(15)  In order to facilitate the smooth functioning of an internal market for card, internet and mobile payments, to the benefit of consumers and retailers, this Regulation applies to cross-border and to national issuing and acquiring of payment card transactions. If merchants can choose an acquirer outside their own Member State (‘cross‑border acquiring'), which will be facilitated by the imposition of the same maximum level of both domestically and cross-border interchange fees for acquired transactions and the prohibition of territorial licensing, it should be possible to provide the necessary legal clarity and to prevent distortions of competition between payment-card systems .
Amendment 7
Proposal for a regulation
Recital 16
(16)  As a consequence of unilateral undertakings and commitments accepted in the framework of competition proceedings, many cross-border card payment transactions in the Union are already carried out respecting the maximum interchanges fees applicable to the first phase of this Regulation. Therefore, the provisions relating to those transactions should enter into force quickly, creating opportunities for retailers to seek cheaper acquiring services cross-border, and incentivising domestic banking communities or schemes to lower their acquiring fees .
(16)  As a consequence of unilateral undertakings and commitments accepted in the framework of competition proceedings, many cross-border card payment transactions in the Union are already carried out respecting the maximum interchanges fees. In order to provide for fair competition in the market for acquiring services, the provisions relating to cross-border and to national transactions should apply simultaneously and within a reasonable period after entry into force of this Regulation, taking account of the difficulty and complexity of the migration of payment-card systems, which this Regulation necessitates .
Amendment 8
Proposal for a regulation
Recital 17
(17)  For domestic transactions , a transition period is necessary to provide payment services providers and schemes with time to adapt to the new requirements. Therefore, after a two year period following the entry into force of this Regulation and in order to provide for a completion of an internal market for card-based payments, the caps on interchange fees for consumer card transactions should be extended to cover all, cross-border and domestic payments.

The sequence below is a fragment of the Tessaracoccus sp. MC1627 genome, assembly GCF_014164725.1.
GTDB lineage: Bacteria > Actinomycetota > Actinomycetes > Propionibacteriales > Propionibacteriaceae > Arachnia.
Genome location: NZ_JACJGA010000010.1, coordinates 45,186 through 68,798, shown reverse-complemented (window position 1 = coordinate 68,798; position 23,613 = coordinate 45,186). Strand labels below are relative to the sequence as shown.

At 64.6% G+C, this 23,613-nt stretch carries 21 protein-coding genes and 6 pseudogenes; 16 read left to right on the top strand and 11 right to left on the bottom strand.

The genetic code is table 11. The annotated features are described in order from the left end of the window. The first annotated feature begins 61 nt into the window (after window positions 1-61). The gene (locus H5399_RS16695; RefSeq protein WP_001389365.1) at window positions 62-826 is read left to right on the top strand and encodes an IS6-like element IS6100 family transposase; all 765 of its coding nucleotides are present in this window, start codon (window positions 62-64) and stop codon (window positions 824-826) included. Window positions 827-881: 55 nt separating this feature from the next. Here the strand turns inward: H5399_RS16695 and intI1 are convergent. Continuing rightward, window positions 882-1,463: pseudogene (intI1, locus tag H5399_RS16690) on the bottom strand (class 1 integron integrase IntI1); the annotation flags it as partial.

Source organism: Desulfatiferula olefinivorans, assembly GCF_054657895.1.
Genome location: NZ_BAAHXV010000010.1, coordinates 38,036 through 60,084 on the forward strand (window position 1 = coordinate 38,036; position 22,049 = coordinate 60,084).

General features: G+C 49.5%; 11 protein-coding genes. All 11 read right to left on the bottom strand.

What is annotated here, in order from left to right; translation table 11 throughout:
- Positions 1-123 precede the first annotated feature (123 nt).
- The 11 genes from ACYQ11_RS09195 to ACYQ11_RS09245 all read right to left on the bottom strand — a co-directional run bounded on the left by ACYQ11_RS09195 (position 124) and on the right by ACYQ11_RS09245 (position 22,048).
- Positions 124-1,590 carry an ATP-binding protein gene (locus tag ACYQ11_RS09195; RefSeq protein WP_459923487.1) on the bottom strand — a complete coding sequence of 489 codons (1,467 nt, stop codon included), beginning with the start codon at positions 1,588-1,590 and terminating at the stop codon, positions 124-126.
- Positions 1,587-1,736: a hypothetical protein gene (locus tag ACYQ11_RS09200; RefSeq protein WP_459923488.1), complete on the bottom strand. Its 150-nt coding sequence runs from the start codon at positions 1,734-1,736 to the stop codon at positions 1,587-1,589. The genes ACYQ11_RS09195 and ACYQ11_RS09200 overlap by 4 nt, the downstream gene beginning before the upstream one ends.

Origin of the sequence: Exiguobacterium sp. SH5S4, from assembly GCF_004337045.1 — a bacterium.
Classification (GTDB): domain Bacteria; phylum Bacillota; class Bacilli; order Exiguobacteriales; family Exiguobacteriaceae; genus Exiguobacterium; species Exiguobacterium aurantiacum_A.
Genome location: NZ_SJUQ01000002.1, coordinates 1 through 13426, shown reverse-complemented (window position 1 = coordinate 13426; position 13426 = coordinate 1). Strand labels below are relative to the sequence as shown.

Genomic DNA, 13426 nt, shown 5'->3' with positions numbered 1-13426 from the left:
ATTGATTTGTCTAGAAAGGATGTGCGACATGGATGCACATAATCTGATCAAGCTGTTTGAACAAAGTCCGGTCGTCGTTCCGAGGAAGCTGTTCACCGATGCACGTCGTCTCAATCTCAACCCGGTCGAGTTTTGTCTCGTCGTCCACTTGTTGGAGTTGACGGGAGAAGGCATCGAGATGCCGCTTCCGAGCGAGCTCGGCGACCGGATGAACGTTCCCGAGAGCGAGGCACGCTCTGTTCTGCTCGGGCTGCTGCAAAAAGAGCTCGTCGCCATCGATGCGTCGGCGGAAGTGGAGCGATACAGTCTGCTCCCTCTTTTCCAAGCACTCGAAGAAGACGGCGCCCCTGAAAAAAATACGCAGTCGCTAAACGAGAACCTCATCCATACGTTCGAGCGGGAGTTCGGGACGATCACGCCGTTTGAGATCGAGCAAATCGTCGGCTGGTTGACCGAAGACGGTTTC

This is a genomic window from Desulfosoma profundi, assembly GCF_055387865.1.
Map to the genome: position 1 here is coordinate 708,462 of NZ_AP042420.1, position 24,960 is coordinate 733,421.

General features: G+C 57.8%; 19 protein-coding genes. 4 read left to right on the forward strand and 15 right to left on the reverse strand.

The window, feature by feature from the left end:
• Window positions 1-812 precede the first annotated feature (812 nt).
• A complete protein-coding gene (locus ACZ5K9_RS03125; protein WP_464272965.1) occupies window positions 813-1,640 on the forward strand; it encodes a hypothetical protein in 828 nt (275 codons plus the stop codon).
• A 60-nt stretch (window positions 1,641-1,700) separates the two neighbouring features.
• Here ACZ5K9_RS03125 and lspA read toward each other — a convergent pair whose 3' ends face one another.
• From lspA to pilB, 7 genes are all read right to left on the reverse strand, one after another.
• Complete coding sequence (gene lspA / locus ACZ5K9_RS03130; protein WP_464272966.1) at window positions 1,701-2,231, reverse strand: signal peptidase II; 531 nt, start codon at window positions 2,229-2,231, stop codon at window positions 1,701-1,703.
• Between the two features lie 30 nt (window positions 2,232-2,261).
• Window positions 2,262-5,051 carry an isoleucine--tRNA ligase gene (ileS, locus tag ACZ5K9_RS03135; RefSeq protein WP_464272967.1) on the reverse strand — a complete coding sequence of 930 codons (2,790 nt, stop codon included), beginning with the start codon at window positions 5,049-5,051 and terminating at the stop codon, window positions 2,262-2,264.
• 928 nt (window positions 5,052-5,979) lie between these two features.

(17)  However , a transitional period is necessary to provide payment services providers and schemes with time to adapt to the new requirements. Therefore, after a one- year period following the entry into force of this Regulation and in order to provide for a completion of an internal market for card-based payments, the caps on interchange fees for consumer card transactions should cover all, cross-border and domestic payments.
Amendment 9
Proposal for a regulation
Recital 18
(18)  In order to facilitate cross border acquiring all (cross-border and domestic) ‘consumer’ debit card transactions and card based payment transaction should have a maximum interchange fee of 0,20% and all (cross-border and domestic) consumer credit card transactions and card based payment transactions based on those should have a maximum interchange fee of 0.30% .
(18)  All debit card transactions and card based payment transaction should have a maximum interchange fee of 0,2 % and all credit card transactions and card based payment transactions based on those should have a maximum interchange fee of 0,3 % .
Amendment 10
Proposal for a regulation
Recital 18 a (new)